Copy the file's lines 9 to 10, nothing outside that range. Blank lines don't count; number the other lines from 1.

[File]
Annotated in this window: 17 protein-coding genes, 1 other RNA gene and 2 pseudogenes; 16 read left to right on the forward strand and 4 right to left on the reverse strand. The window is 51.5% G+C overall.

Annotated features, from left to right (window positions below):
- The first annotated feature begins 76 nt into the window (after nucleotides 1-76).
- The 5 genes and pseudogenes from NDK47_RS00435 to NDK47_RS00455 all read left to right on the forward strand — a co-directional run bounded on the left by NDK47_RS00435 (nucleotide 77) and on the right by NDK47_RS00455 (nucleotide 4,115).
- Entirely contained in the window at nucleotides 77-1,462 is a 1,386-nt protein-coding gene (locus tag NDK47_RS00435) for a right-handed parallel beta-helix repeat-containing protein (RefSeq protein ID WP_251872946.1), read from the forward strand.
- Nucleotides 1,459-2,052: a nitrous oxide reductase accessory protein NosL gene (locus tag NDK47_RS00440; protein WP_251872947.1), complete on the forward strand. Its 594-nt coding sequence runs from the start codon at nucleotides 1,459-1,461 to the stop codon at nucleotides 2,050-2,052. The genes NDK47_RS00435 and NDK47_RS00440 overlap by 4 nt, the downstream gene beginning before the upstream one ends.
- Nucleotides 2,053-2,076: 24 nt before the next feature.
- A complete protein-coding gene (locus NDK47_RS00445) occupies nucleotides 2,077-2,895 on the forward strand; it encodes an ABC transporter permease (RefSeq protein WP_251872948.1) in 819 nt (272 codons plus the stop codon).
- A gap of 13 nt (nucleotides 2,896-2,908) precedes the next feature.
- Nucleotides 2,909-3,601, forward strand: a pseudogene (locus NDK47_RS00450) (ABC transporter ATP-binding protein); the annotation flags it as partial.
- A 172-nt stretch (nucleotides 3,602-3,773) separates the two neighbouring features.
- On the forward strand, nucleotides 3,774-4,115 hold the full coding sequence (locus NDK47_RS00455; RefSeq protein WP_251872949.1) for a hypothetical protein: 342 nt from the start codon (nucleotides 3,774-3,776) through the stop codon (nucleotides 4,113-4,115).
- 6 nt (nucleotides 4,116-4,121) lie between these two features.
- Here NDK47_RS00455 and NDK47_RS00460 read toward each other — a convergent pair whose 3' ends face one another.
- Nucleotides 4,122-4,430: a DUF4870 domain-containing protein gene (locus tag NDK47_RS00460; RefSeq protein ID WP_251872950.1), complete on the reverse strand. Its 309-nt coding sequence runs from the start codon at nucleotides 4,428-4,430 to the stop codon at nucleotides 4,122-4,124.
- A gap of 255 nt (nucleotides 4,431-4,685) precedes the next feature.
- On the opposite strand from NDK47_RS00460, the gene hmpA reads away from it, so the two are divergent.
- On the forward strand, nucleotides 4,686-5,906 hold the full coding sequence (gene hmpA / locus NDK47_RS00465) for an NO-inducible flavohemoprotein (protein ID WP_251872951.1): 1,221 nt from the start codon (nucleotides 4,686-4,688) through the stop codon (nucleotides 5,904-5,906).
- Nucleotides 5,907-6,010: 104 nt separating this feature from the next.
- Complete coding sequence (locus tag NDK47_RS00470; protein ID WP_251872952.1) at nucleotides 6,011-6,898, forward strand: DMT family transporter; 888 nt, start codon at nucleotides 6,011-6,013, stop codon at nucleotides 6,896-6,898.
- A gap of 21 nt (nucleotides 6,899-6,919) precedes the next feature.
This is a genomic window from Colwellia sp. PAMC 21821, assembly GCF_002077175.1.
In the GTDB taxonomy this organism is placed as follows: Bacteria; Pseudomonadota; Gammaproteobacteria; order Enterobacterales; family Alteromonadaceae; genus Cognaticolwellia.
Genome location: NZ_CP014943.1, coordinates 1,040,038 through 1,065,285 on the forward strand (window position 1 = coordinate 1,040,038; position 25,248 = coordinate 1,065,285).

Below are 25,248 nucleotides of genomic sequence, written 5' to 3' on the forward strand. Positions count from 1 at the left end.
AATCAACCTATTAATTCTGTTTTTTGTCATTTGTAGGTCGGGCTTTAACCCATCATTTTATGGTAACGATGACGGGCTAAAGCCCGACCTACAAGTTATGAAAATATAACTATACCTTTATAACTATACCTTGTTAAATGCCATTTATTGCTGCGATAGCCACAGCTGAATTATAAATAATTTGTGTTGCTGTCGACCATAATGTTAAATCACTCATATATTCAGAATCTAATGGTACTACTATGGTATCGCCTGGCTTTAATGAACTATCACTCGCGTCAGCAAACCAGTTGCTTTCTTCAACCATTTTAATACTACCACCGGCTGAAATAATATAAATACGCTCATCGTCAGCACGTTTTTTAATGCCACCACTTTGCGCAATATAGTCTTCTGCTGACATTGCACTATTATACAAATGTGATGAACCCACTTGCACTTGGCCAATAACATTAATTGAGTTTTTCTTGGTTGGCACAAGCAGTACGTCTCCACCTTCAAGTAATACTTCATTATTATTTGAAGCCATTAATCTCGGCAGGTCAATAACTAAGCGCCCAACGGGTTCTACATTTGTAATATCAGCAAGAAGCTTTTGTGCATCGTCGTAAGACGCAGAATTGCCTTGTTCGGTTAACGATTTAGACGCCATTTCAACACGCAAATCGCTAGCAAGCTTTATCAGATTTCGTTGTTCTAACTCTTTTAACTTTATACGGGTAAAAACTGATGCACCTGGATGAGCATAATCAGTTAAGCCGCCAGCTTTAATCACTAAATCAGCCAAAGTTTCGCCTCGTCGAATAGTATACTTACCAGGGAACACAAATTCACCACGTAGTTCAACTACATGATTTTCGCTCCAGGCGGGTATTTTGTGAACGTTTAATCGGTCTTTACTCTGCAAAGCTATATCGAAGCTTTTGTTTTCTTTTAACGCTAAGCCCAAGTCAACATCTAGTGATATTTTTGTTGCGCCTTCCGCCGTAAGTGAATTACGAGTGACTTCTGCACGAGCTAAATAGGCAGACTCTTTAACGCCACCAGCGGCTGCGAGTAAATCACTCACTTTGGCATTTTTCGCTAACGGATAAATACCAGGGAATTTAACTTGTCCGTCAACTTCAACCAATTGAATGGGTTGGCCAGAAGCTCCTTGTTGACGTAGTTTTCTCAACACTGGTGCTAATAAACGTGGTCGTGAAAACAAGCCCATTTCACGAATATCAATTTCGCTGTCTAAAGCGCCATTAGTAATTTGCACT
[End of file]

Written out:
- A gap of 13 nt (nucleotides 2,896-2,908) precedes the next feature.
- Nucleotides 2,909-3,601, forward strand: a pseudogene (locus NDK47_RS00450) (ABC transporter ATP-binding protein); the annotation flags it as partial.